The 56th BFI London Film Festival
October 10-21, 2012
In July 2011, the U.K. Film Council was one oldie first casualties of coalition government's ideologically driven program of cuts to public bodies. As the result of the Film Council's demise, the British Film Institute (BFI) became responsible for the funding of film production and development along with its usually more academic and archival responsibilities. These seismic shifts appear to have affected this year's somewhat pared-down London Film Festival, for better or for worse.
The first noticeable change was the different way in which the films have been programmed. Instead of unwieldy geographical categories the films this year were arranged by themes including "Love." "Debate," "Dare," "Thrill," "Laugh," "Cult," and "Journey." Given film festivals' remit to show films from all over the world, geographical categories are sensibly conventional. However, it's always somewhat anomalous to have a section hyperbolically named "French Revolutions" that is distinguished from "World Cinema" in the London Film Festival, a development perhaps attributed to the historical significance and subsequent fetishism of French films. While this year's new non-geographical sections were refreshing and accessible, they nevertheless lacked specificity in description beyond a generalized sense of a film's theme. Apart from the films on offer, events, talks, and workshops typically add to the sense of excitement of film festivals. This year's events and exhibitions section unfortunately appeared lackluster, almost as an afterthought, and uninterested in raising debates and conversations beyond filmmakers' and artists presentations of their works.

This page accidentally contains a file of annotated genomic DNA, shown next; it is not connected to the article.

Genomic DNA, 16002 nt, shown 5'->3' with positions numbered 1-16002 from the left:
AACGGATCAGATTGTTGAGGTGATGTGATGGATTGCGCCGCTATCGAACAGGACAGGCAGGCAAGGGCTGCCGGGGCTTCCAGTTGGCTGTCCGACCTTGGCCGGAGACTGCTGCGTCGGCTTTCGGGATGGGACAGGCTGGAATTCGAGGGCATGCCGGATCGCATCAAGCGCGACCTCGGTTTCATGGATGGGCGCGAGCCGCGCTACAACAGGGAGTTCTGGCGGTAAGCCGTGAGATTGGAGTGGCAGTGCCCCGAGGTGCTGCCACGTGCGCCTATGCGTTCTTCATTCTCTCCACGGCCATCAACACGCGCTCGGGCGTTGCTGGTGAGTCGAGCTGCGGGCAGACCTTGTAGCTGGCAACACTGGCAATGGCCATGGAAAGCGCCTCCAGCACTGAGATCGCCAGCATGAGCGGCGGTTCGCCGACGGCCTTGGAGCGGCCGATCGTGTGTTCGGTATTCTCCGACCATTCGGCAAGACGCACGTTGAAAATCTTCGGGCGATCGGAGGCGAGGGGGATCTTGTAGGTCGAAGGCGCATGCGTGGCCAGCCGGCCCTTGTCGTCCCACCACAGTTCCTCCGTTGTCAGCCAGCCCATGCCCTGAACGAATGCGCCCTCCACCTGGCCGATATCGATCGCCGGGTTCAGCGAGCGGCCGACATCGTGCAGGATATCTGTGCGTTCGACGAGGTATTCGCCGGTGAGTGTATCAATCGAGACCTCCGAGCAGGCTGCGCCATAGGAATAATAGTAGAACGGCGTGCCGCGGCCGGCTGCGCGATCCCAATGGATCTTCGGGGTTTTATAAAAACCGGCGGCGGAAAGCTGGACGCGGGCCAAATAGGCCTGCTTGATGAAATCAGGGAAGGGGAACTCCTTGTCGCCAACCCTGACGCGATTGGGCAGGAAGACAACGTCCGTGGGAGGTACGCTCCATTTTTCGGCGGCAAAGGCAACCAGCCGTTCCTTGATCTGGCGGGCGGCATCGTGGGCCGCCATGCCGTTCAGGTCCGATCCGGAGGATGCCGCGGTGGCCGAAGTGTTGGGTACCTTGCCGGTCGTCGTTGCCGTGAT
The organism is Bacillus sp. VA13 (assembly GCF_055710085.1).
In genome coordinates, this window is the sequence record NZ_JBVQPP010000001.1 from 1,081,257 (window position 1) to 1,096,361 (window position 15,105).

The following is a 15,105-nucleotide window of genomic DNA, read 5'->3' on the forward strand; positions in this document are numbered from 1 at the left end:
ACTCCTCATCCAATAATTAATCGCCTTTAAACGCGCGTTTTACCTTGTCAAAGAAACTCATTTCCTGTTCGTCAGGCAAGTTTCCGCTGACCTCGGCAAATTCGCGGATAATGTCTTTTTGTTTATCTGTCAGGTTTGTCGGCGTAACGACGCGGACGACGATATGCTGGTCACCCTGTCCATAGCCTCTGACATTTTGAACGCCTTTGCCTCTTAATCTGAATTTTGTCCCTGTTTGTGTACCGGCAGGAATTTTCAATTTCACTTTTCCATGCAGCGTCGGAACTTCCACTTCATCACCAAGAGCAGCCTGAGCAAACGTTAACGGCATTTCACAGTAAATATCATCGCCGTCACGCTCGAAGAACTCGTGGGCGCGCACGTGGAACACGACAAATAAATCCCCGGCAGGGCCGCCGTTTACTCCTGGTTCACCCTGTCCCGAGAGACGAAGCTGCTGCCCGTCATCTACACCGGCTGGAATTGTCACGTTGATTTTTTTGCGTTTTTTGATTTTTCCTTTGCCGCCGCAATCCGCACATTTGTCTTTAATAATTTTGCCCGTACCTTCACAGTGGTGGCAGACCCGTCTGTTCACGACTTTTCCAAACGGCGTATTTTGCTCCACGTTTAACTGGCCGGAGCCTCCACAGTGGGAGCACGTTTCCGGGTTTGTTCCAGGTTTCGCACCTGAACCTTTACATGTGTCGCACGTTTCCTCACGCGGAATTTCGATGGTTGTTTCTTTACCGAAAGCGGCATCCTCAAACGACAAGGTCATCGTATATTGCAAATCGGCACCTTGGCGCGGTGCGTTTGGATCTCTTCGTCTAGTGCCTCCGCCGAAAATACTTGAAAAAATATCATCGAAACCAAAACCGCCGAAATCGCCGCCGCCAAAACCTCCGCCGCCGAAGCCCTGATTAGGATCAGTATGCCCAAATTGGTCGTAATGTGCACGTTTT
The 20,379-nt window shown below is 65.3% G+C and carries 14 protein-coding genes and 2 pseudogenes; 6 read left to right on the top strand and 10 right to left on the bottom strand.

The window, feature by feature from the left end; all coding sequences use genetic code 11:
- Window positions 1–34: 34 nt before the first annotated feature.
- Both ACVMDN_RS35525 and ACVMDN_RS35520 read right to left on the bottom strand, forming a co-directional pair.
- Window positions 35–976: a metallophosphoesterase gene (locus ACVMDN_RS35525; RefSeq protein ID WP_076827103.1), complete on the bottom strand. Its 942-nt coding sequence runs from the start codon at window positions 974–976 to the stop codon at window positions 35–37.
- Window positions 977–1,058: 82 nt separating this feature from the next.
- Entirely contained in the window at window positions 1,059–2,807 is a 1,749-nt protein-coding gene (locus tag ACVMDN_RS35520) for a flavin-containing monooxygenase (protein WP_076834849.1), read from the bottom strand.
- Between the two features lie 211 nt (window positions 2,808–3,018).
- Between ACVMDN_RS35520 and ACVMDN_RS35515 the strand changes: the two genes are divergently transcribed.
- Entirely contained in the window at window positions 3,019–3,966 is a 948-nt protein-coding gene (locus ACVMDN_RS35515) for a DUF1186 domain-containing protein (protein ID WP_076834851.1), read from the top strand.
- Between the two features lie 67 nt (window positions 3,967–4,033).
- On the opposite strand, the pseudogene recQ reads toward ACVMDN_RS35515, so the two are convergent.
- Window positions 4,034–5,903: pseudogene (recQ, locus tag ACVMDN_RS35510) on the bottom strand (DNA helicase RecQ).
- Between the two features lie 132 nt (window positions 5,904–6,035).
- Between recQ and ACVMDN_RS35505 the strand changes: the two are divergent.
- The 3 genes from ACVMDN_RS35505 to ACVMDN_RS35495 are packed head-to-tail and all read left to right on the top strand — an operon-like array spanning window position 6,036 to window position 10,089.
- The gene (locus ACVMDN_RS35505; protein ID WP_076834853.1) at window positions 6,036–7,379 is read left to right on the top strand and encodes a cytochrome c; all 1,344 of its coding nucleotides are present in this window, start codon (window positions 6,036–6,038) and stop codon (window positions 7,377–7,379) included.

Given that the London Film Festival is torch ost an audience-focused event, the productions featured provide the public with a taste of the films that will be released over the next several months. From what was on offer, it appears to be a mixed bag. Tim Burton's underwhelming Frankenweenie 3D (2012) opened the festival. As stop-motion films go, Frankenweenie offers little of interest and is eclipsed by Wes Anderson's Fantastic Mr. Fox (2009), which opened the London Film Festival three years ago. Thomas Vinterberg's The Hunt (2012) recalls the aesthetics and texture of his earlier Dogme 95 film. Festen (1998), in a story about paranoia and slander. Sister 2012, directed by Ursula Meier) is an interesting social-realist narrative that takes place in the unlikely setting of a Swiss ski resort and plays with audience expectations. Francois Ozon's In the House (2012) is a clever treatise on storytelling, but its extreme reflexivity ultimately strips the film of any warmth. …